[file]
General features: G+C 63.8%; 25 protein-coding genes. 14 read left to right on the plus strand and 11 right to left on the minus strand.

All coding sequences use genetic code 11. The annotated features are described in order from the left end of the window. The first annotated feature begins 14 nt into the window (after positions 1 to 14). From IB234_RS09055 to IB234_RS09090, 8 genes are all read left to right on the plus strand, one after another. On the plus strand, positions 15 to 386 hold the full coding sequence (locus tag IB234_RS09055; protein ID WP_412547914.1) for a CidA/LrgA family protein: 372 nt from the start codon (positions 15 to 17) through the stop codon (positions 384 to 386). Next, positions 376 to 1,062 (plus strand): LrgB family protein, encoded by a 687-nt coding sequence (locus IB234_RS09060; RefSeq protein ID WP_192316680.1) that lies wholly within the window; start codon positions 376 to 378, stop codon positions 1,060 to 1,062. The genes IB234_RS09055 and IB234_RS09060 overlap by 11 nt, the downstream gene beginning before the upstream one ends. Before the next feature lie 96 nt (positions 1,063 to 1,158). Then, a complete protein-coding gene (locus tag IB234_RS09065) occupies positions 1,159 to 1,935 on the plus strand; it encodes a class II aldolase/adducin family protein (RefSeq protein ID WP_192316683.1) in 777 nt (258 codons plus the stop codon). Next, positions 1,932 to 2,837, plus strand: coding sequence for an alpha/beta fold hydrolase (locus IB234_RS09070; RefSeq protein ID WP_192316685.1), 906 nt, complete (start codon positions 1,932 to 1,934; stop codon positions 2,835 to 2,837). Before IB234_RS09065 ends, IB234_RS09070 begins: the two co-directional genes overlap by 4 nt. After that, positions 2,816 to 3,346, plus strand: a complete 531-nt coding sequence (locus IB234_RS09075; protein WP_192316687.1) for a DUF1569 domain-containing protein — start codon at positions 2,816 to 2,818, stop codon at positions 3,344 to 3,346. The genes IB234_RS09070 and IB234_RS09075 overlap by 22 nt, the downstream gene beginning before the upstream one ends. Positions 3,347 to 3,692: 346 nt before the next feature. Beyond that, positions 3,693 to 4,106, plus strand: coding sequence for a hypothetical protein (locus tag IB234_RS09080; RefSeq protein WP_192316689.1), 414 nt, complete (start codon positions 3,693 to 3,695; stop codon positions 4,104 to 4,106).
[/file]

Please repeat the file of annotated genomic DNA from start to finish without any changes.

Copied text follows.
General features: G+C 63.8%; 25 protein-coding genes. 14 read left to right on the plus strand and 11 right to left on the minus strand.

All coding sequences use genetic code 11. The annotated features are described in order from the left end of the window. The first annotated feature begins 14 nt into the window (after positions 1 to 14). From IB234_RS09055 to IB234_RS09090, 8 genes are all read left to right on the plus strand, one after another. On the plus strand, positions 15 to 386 hold the full coding sequence (locus tag IB234_RS09055; protein ID WP_412547914.1) for a CidA/LrgA family protein: 372 nt from the start codon (positions 15 to 17) through the stop codon (positions 384 to 386). Next, positions 376 to 1,062 (plus strand): LrgB family protein, encoded by a 687-nt coding sequence (locus IB234_RS09060; RefSeq protein ID WP_192316680.1) that lies wholly within the window; start codon positions 376 to 378, stop codon positions 1,060 to 1,062. The genes IB234_RS09055 and IB234_RS09060 overlap by 11 nt, the downstream gene beginning before the upstream one ends. Before the next feature lie 96 nt (positions 1,063 to 1,158). Then, a complete protein-coding gene (locus tag IB234_RS09065) occupies positions 1,159 to 1,935 on the plus strand; it encodes a class II aldolase/adducin family protein (RefSeq protein ID WP_192316683.1) in 777 nt (258 codons plus the stop codon). Next, positions 1,932 to 2,837, plus strand: coding sequence for an alpha/beta fold hydrolase (locus IB234_RS09070; RefSeq protein ID WP_192316685.1), 906 nt, complete (start codon positions 1,932 to 1,934; stop codon positions 2,835 to 2,837). Before IB234_RS09065 ends, IB234_RS09070 begins: the two co-directional genes overlap by 4 nt. After that, positions 2,816 to 3,346, plus strand: a complete 531-nt coding sequence (locus IB234_RS09075; protein WP_192316687.1) for a DUF1569 domain-containing protein — start codon at positions 2,816 to 2,818, stop codon at positions 3,344 to 3,346. The genes IB234_RS09070 and IB234_RS09075 overlap by 22 nt, the downstream gene beginning before the upstream one ends. Positions 3,347 to 3,692: 346 nt before the next feature. Beyond that, positions 3,693 to 4,106, plus strand: coding sequence for a hypothetical protein (locus tag IB234_RS09080; RefSeq protein WP_192316689.1), 414 nt, complete (start codon positions 3,693 to 3,695; stop codon positions 4,104 to 4,106).